On Wednesday, October 6, Smart Growth America and LOCUS: Responsible Real Estate Developers and Investors kicked off Commonwealth Communities: Smart Growth Strategies for Our Emergent Future—a 5-part virtual series of technical assistance sessions exclusively designed for Massachusetts’ elected officials and municipal staff. This fall, over a dozen expert speakers from across the country will engage audiences in a variety of discussions around walkability, small businesses, transit and TOD, equity in municipal practice, and zoning and land use regulations.
Commonwealth Communities’ first session, Make Way for Walkability, featured four expert speakers discussing the importance of walkability in Massachusetts communities, why walkability is here to stay amidst COVID-19, and sharing best practices for encouraging walkability in all communities across the Commonwealth.
Stacey Beutell, Executive Director of WalkBoston, opened Make Way for Walkability with an overview of the importance of walkability pre- and post-pandemic and an acknowledgement of the fact that not all people experience walkability in the same way. “With more privilege comes better walkability, and not all people feel safe walking in their neighborhoods,” Beutell recognized.
Next, the Honorable Robbyn T. Lewis, State Delegate for District 46 in the Maryland House of Delegates, spoke about walkability as a human right and a social justice issue that needs to be addressed through grassroots collaboration. Delegate Lewis reflected on her Liveable Streets Coalition and the vital role it has played in increasing pedestrian safety and walkability in her community in Baltimore.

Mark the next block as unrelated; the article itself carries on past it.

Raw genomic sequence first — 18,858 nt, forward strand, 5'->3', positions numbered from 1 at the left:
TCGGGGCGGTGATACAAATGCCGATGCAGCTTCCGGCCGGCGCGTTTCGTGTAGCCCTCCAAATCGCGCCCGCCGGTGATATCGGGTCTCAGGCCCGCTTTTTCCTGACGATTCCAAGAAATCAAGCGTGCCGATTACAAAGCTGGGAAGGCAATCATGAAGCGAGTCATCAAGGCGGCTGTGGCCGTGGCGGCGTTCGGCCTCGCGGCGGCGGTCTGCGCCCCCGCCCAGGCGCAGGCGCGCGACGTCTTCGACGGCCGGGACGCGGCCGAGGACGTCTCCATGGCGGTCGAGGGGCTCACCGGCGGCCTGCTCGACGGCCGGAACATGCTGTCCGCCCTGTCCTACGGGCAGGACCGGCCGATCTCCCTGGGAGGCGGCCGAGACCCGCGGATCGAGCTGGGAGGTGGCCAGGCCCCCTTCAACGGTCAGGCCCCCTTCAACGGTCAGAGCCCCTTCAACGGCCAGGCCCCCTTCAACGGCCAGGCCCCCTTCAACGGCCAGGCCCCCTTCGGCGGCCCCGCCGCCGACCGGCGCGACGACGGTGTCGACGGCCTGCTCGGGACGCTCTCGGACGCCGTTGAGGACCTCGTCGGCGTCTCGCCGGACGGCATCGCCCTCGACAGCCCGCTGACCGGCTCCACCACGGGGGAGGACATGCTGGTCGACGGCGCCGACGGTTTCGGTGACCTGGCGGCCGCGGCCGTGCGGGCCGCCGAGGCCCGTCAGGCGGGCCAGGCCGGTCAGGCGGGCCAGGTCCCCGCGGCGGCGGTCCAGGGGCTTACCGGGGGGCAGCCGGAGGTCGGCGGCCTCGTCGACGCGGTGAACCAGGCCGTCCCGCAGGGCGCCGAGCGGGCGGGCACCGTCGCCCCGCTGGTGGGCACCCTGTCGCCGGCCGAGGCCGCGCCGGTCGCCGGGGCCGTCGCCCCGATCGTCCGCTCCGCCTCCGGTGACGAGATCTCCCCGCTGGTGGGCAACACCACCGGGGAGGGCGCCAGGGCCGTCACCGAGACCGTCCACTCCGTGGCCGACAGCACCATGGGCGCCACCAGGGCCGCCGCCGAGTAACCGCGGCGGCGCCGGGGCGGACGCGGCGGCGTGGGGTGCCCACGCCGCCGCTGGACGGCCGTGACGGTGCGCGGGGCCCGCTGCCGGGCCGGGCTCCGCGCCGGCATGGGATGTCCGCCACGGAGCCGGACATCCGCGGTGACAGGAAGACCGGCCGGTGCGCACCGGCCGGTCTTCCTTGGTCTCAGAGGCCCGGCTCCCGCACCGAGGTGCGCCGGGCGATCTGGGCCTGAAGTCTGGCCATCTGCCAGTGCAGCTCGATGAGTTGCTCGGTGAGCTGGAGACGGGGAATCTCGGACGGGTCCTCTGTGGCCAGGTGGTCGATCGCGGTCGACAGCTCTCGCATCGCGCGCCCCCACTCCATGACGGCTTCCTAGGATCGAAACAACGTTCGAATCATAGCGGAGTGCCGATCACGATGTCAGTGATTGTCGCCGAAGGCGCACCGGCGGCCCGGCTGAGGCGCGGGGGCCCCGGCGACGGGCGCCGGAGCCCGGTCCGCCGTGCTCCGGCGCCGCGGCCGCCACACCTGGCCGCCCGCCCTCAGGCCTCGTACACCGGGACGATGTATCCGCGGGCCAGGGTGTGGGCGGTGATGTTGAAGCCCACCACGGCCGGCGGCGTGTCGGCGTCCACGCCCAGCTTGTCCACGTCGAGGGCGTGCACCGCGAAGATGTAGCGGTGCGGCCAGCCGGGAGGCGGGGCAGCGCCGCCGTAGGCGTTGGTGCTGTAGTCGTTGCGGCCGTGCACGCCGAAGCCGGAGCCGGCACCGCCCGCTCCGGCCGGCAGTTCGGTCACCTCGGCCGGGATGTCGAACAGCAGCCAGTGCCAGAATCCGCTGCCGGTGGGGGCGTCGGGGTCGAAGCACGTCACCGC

The Honorable John Robert Smith, Senior Policy Advisor with Smart Growth America, explained how walkability is a profitable economic investment and vital to the health and development of all communities. Mr. Smith highlighted the economic and demographic shifts that the Commonwealth is likely to experience in the near future. He also summarized “hotspot analyses,” useful visual tools for seeing where high- and low-value properties are clustered. When conducting this analysis on Fitchburg, MA, SGA found that the hotspots (high-value land and properties) were located in downtown areas of the community. Additionally, SGA’s hotspot analysis found that, while hotspots comprised 6% of Fitchburg’s land area, they contained only 35% of the community’s land value.
Jeff Speck, Principal at Speck & Associates, described the history of urban planning, its focus on cars and not people, and how to make walkability more accessible through making spaces safe, interesting, and destination-oriented. Mr. Speck also mentioned the important role of government in controlling the effects of zoning on walkability and delineating between public and private space.
In closing Make Way for Walkability, the session’s four speakers together concluded that urban space has lent itself more to automobiles than pedestrians, leading to an uneven distribution of walkability rights and access. COVID-19 has only highlighted these realities and instigated a great need for more equity in walkable spaces.
We invite you to join us again on October 20th at 2:30pm ET for our Cultivating a Commonwealth-Wide Small Business Ecosystem, the second session in Commonwealth Communities’ five-part series. Additional information and instructions for how to register can be found here.